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City of the Month for March 2000 - Victoria, MO

Depot in Victoria, MO

--Victoria, Missouri
    --Railroad Town.
Brought to you by Jefferson County MOGenWeb

in Jefferson County, Missouri
Submitted by Becky Millinger
©1999-2001, Becky Millinger. All Rights Reserved.

The old school in Victoria, MO
Old 2-Room School
Contributed by Becky Millinger

The first settler in the area which would later be known as Victoria, Missouri, was Thomas L. Bevis. For decades, this town of nearly 200 years has been slipping away...sadly, the story of many small communities in rural Missouri left to die in areas where a once bustling town thrived. Such is the story of Victoria.

Thomas Bevis founded this small town in

Goades'Grocery Store in Victoria, MO
Goades' Grocery Store
Contributed by Becky Millinger
1802 after the Spanish government granted him 502 acres. Bevis’ wife, Prudence Bevis, was the notable one in the family though; she was better known in the community as “Queen Bevers”, a witch who tormented her neighbors and who was blamed for every misfortune known to the town. According to St. Louis Post-Dispatch writer, Jeremy Kohler, in an article about the town's famous resident, no one remembered the meaning of the name or why the spelling was changed. Many of the old Victoria residents were able to recall many a tale of the beautiful Irish woman who reveled in her reputation as a witch. More about her later.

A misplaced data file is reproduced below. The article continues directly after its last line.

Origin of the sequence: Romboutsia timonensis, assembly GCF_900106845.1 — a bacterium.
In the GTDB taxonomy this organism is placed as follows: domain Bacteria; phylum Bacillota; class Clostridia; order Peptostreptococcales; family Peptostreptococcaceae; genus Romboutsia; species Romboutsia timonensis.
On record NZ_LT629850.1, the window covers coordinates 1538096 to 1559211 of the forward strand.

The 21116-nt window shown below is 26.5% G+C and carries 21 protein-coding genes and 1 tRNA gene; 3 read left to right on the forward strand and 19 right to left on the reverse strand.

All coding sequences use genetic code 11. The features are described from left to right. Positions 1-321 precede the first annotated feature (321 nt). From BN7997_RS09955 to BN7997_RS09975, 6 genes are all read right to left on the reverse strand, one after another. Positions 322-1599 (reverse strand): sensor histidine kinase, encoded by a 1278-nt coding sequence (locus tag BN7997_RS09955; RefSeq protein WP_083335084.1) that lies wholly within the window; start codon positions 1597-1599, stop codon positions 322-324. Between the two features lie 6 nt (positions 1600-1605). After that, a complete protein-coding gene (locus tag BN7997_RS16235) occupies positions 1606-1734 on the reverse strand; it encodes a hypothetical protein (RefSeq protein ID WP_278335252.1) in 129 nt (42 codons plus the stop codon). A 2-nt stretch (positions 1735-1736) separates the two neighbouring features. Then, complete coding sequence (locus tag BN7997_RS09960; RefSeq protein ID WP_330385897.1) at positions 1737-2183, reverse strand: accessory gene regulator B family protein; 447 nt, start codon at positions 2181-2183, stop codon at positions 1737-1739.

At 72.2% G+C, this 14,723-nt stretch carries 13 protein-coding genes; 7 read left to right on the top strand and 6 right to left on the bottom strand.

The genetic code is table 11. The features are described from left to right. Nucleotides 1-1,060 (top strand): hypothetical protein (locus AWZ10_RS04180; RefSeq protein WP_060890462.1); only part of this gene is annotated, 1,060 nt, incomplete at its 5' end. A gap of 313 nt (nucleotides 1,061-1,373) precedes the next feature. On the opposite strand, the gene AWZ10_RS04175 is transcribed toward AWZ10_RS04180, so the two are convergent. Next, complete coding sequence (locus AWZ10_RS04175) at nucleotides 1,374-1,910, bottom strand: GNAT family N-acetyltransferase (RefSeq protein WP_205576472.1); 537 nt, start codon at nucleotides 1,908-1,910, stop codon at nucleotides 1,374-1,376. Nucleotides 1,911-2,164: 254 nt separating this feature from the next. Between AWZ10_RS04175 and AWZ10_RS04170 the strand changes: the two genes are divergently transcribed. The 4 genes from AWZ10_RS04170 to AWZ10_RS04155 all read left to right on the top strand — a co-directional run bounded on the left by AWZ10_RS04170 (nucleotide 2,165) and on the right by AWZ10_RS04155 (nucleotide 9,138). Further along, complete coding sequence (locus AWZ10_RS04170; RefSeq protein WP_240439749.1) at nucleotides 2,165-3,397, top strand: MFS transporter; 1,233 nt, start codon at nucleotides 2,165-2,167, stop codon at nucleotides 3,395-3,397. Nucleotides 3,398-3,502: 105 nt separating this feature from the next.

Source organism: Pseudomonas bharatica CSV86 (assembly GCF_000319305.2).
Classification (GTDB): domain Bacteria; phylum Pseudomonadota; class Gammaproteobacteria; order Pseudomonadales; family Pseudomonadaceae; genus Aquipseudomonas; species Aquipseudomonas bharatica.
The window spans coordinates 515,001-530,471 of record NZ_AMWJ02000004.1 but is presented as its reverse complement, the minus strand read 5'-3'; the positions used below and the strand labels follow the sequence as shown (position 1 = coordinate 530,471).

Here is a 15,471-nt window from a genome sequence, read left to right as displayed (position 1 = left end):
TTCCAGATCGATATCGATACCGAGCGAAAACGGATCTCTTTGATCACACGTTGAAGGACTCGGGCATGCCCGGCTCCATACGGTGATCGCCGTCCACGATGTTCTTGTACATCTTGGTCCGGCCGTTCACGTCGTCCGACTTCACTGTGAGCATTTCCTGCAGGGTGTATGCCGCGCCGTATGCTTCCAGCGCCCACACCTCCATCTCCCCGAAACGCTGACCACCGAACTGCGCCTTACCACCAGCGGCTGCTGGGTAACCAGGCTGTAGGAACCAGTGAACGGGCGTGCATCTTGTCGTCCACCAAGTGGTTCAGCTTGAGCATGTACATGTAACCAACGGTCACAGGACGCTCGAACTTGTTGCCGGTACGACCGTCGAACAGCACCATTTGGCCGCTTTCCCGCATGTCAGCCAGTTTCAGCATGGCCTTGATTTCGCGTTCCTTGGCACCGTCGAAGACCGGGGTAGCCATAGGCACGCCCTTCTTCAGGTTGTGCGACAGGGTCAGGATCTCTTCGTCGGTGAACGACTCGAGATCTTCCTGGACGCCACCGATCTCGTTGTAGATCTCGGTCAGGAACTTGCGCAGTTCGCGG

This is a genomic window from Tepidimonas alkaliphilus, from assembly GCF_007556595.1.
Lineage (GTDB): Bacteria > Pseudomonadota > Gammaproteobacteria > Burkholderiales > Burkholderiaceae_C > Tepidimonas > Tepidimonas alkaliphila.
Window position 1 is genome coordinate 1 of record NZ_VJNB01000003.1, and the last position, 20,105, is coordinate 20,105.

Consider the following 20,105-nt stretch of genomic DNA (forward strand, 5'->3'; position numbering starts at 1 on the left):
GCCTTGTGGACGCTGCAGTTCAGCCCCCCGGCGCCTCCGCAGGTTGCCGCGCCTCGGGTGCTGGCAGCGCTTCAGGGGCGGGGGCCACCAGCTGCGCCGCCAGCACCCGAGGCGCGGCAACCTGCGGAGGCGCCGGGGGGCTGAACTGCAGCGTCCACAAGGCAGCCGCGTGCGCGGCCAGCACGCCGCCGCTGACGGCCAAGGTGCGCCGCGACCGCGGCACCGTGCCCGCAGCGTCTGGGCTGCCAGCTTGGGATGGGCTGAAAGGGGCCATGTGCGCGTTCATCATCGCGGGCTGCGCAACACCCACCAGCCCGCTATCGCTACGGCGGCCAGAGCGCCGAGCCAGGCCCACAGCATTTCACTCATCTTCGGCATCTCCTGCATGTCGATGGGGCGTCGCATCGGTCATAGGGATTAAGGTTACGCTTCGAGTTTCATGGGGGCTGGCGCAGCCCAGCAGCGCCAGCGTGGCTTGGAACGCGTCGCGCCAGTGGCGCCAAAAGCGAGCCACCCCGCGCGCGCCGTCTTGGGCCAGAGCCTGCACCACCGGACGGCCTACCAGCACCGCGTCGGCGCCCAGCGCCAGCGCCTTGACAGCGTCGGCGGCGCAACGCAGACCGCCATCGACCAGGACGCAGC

While the area was still backwoods, early travelers came to the area to do business

Pinson's Store in Victoria, MO
Pinson's Store
Contributed by Becky Millinger
in Hillsboro, four miles north of Victoria, by foot, on horseback, by farm wagon or buckboard. The first stage coach began running in the late 1830s and with the coming of the railroad brought the height of the town's activity. The St. Louis and Iron Mountain Railroad was extended through Victoria in 1858. With the railroad came prosperity. A hotel, The Victoria House, was built just a walk from the railroad tracks, a large two story building that gave respite to weary travelers. The town grew under the activity of the trains which brought people into the area but also expanded the wallets of farmers whose agricultural products were shipped out to nearby St. Louis. In the 20th century, Victoria was home to a depot, a two-room schoolhouse, one of the county’s busiest post offices,

The railroad depot in Victoria, MO
Railway Depot
Contributed by Becky Millinger